Bonus points to DS and Durga's custom scent for the property- it smells like a delicious campfire. Thus it smells like Texas. It's good, trust me.
The Capri- There's no shortage of decent food in Marfa. True places keep weird hours- by the way, if you are going try and go over a weekend- like a Thurs-Sun vibe. Otherwise you may be eating a la carte from the gas station. Other than that, we really loved the food at the Capri, the restaurant of the hotel where I stayed, the Thunderbird. Fantastic vibe, amazing hibiscus margaritas, and a queso fundido which will break your heart and bust your pants. All at once. It's that good. Worth it. But the Thunderbird itself as a hotel? No. That was the only miss really. The walls were so thin we found ourselves whispering so we would not wake the pit bull sleeping in the room next to us. Needless to say, not terribly romantic. Also no TV. No coffee machine. No fridge. Cool room, well designed, but absolutely not a single frill.
Margaritas at the Hotel Paisano- Oh yes, my friends. We like to drink on vacation. You know it. I know it. You probably do too. So for all of us, we're in luck. Because the margaritas flow freely all over town, with a favorite at the elegant and retro Hotel Paisano. With prickly pear goodness. Amazing. And though I'm far from above cracking open a Lone Star (see below), I do love a good margarita. And this hotel has a pretty cool history- the cast of "Giant" stayed here while they filmed the moving. So basically James Dean and old Texan vibes and killer drinks. Yup. I know.
Drive to Big Bend- This was quite a day. If you leave Marfa and head out towards Big Bend National Park, you'll drive through about three hours of prime desert, along the banks of the Rio Grande, and incidentally, on the border of Mexico. This drive was life changing. Space aged. Charged. Mountains, boulders, white fields of wheat filled with black cows. Expansive skies that made me think of Frederick Remington. A very special ride. Crack open a Lone Star and hit the road. Nobody cares. It's Texas. Plus you'll be alone on the road for miles, and you'll like it. And ghost towns. Those too.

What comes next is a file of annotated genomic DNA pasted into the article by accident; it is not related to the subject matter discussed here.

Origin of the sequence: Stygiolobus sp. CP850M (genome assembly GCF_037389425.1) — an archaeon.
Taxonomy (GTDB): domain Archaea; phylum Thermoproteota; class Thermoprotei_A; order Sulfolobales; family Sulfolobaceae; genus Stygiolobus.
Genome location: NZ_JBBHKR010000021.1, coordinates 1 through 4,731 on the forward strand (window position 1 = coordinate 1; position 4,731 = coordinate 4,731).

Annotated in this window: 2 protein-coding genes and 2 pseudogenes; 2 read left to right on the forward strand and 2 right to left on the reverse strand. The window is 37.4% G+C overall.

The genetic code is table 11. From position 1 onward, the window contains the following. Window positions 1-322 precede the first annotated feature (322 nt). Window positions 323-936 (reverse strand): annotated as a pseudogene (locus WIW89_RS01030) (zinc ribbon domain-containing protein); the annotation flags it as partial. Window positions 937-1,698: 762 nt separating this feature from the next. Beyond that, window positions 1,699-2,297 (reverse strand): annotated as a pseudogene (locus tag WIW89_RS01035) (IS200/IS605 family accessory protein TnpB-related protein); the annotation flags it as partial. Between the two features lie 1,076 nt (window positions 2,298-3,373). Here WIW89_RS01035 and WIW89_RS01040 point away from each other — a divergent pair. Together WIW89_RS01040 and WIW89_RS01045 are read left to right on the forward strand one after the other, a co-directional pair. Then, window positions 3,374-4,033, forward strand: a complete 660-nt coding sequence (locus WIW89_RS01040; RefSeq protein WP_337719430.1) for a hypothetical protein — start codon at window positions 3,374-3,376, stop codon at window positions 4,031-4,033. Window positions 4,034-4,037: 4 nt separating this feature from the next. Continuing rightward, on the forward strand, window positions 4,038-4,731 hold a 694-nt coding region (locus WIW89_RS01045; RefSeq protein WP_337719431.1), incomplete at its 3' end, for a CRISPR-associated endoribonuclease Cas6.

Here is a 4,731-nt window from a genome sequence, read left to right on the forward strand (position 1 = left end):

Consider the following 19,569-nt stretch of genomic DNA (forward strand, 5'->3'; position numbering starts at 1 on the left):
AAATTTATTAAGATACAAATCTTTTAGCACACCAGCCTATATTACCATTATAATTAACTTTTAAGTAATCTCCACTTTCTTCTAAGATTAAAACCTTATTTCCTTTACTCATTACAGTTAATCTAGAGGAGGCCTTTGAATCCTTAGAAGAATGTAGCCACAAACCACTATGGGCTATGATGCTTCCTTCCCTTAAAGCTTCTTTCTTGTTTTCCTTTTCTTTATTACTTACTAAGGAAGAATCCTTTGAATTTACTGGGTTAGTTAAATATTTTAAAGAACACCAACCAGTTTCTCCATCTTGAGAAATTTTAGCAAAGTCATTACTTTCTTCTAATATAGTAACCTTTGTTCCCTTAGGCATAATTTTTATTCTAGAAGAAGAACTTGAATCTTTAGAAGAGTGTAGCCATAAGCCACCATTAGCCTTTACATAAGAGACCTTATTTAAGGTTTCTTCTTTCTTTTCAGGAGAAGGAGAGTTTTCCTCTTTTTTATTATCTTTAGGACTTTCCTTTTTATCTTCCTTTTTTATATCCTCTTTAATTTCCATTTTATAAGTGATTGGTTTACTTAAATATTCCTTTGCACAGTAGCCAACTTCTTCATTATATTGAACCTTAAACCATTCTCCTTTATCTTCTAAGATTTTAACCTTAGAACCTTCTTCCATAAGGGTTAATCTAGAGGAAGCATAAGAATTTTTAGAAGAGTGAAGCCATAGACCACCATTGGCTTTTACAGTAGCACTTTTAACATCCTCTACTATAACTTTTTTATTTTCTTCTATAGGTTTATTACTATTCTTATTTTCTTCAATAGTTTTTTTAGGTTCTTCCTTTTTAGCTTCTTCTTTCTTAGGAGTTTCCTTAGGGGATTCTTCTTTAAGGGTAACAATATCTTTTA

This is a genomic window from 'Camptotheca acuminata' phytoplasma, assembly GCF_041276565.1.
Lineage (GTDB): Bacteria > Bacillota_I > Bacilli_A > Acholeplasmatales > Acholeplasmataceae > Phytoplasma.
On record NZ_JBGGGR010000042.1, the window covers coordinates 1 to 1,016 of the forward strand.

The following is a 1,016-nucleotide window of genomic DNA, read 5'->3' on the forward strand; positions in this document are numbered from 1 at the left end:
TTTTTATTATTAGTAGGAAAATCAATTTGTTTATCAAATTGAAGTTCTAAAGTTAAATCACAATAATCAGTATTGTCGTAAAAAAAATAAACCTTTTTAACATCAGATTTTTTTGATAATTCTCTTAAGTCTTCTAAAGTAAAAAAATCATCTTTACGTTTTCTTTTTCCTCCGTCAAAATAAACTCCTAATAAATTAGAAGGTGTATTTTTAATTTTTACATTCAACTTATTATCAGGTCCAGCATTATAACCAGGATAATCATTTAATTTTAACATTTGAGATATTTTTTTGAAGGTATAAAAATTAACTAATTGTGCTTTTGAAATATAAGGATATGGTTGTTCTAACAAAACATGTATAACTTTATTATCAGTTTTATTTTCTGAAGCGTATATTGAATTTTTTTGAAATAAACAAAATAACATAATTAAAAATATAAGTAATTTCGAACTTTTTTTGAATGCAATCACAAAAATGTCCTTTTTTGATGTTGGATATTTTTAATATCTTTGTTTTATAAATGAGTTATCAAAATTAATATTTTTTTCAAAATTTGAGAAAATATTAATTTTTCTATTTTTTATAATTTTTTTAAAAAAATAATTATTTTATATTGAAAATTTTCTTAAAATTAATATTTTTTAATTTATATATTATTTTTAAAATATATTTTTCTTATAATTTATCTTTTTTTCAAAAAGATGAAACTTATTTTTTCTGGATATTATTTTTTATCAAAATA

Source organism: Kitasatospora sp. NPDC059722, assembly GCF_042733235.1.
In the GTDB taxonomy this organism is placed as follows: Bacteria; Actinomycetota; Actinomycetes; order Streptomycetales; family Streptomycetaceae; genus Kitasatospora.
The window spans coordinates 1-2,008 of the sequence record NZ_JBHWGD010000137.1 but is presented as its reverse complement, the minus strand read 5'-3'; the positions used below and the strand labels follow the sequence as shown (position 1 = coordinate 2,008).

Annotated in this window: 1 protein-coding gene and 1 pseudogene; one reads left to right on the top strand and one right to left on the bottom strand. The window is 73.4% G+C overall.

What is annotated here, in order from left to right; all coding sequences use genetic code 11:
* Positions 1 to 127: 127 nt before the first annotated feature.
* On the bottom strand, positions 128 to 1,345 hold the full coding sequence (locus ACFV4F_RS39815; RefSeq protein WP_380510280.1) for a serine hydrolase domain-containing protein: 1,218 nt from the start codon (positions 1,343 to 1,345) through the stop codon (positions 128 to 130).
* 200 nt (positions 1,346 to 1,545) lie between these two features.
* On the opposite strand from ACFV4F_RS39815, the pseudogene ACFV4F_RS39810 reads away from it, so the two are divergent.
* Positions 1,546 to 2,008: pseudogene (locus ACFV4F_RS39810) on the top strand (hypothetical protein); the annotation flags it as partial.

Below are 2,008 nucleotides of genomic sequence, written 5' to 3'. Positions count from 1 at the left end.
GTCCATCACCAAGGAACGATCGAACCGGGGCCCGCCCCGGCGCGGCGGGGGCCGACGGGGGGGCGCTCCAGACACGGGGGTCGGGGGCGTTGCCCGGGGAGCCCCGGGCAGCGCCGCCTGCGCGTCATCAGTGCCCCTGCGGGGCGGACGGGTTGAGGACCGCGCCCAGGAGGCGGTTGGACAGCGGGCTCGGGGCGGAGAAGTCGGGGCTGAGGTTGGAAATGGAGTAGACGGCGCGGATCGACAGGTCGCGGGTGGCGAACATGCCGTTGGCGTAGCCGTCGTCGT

Mano Mercantile and Freda- So here's something. Texas livin' don't come cheap. At least not in this town. I'm not going to lie to you and tell you that shopping here is not more in line with the budget of a Texas tycoon vs. a New York creative type. But a store like Mano Mercantile gives you pause, because maybe you do need a 200 dollar custom army jacket. Or a pair of vintage Japanese pajamas. Or a 30 dollar vintage bandanna. I bought two of those ps. And will surely become my fav accessories of Summer 2017.
Oh and Freda is a fab little store selling all kinds of yummy smelling things like some of my fav oils from Maison Louis Marie and pretty dresses and jewelry. Very well done. All of the retail in Marfa is vastly appealing and sophisticated yet so cool and laid back. Don't even get me started again on the goodness of the shop at El Cosmico. I could live in that glory.
Breakfast at Buns N' Roses- Love this spot for killer straightforward coffee and breakfast. Good people, and amazingly tasty breakfast burritos. Very Marfa- the right mix of authentic Texan and those just passing through. Went twice in four days. That's how much I liked it. Plus doughnuts. Which I generally hate. But these traditional glazed versions were damn straight and darn good.
So really, Marfa Texas made me feel alive. Really alive. And I just can't quit it. Those skies. Those fields. That landscape. Oh and the stars at night. Holy moly. We did not get to see the infamous Marfa lights, but we were cradled by stars- thick, beautiful, milky stars. Just in love with this part of the country. And much like Donald Judd's immovable art, we are always ourselves, no matter where we go. But sometimes the setting in which we find ourselves makes us look at ourselves and each other a little bit differently. And my spirit will always belong to travel and wandering and all things get up and go. I'm eternally grateful for all of these experiences and look forward to making many more. Is the schlep to Marfa worth it? Hells yes it is. Maybe not everyone's cup of tea, but we loved it.
Oh and one more thing- TOPO CHICO. I'm a huge sparkling water kind of girl and adored the Mexican take on it. Fab. Watch your butt, La Croix. Topo Chico may be coming for you. No fancy flavors, just amazing bubbly goodness from down Mexico way. So good.
Cause that's what's up with me this wandering Wednesday back home in New York. Now what's up with you? Yours, in coming home (but always plotting my next course). XO